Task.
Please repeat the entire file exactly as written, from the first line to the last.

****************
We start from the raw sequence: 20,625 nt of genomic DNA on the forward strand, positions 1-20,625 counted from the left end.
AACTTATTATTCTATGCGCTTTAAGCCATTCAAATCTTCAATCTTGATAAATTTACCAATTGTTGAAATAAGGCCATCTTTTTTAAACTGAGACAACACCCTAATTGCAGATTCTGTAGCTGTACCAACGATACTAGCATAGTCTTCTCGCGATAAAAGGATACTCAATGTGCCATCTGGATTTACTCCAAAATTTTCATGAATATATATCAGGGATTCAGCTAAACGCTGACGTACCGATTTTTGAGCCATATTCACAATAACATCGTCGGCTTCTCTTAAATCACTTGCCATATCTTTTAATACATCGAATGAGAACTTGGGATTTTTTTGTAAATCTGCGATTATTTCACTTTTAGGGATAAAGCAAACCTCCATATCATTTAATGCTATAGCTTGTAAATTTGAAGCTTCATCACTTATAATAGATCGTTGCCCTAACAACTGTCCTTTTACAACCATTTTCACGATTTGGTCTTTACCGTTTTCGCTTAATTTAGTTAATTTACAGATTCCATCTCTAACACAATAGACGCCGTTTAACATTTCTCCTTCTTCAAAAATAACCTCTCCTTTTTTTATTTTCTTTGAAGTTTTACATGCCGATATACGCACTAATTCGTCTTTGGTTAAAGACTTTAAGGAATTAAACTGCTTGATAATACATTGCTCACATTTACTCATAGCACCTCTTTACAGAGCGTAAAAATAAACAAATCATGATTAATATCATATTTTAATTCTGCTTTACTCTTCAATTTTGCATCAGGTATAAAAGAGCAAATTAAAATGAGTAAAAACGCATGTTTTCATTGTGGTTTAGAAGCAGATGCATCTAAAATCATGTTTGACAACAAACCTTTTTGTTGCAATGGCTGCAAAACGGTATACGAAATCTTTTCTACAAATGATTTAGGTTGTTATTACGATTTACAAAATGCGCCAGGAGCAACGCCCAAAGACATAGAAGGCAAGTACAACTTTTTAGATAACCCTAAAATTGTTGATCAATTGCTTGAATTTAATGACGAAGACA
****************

We start from the raw sequence: 20,625 nt of genomic DNA on the forward strand, positions 1-20,625 counted from the left end.
AACTTATTATTCTATGCGCTTTAAGCCATTCAAATCTTCAATCTTGATAAATTTACCAATTGTTGAAATAAGGCCATCTTTTTTAAACTGAGACAACACCCTAATTGCAGATTCTGTAGCTGTACCAACGATACTAGCATAGTCTTCTCGCGATAAAAGGATACTCAATGTGCCATCTGGATTTACTCCAAAATTTTCATGAATATATATCAGGGATTCAGCTAAACGCTGACGTACCGATTTTTGAGCCATATTCACAATAACATCGTCGGCTTCTCTTAAATCACTTGCCATATCTTTTAATACATCGAATGAGAACTTGGGATTTTTTTGTAAATCTGCGATTATTTCACTTTTAGGGATAAAGCAAACCTCCATATCATTTAATGCTATAGCTTGTAAATTTGAAGCTTCATCACTTATAATAGATCGTTGCCCTAACAACTGTCCTTTTACAACCATTTTCACGATTTGGTCTTTACCGTTTTCGCTTAATTTAGTTAATTTACAGATTCCATCTCTAACACAATAGACGCCGTTTAACATTTCTCCTTCTTCAAAAATAACCTCTCCTTTTTTTATTTTCTTTGAAGTTTTACATGCCGATATACGCACTAATTCGTCTTTGGTTAAAGACTTTAAGGAATTAAACTGCTTGATAATACATTGCTCACATTTACTCATAGCACCTCTTTACAGAGCGTAAAAATAAACAAATCATGATTAATATCATATTTTAATTCTGCTTTACTCTTCAATTTTGCATCAGGTATAAAAGAGCAAATTAAAATGAGTAAAAACGCATGTTTTCATTGTGGTTTAGAAGCAGATGCATCTAAAATCATGTTTGACAACAAACCTTTTTGTTGCAATGGCTGCAAAACGGTATACGAAATCTTTTCTACAAATGATTTAGGTTGTTATTACGATTTACAAAATGCGCCAGGAGCAACGCCCAAAGACATAGAAGGCAAGTACAACTTTTTAGATAACCCTAAAATTGTTGATCAATTGCTTGAATTTAATGACGAAGACA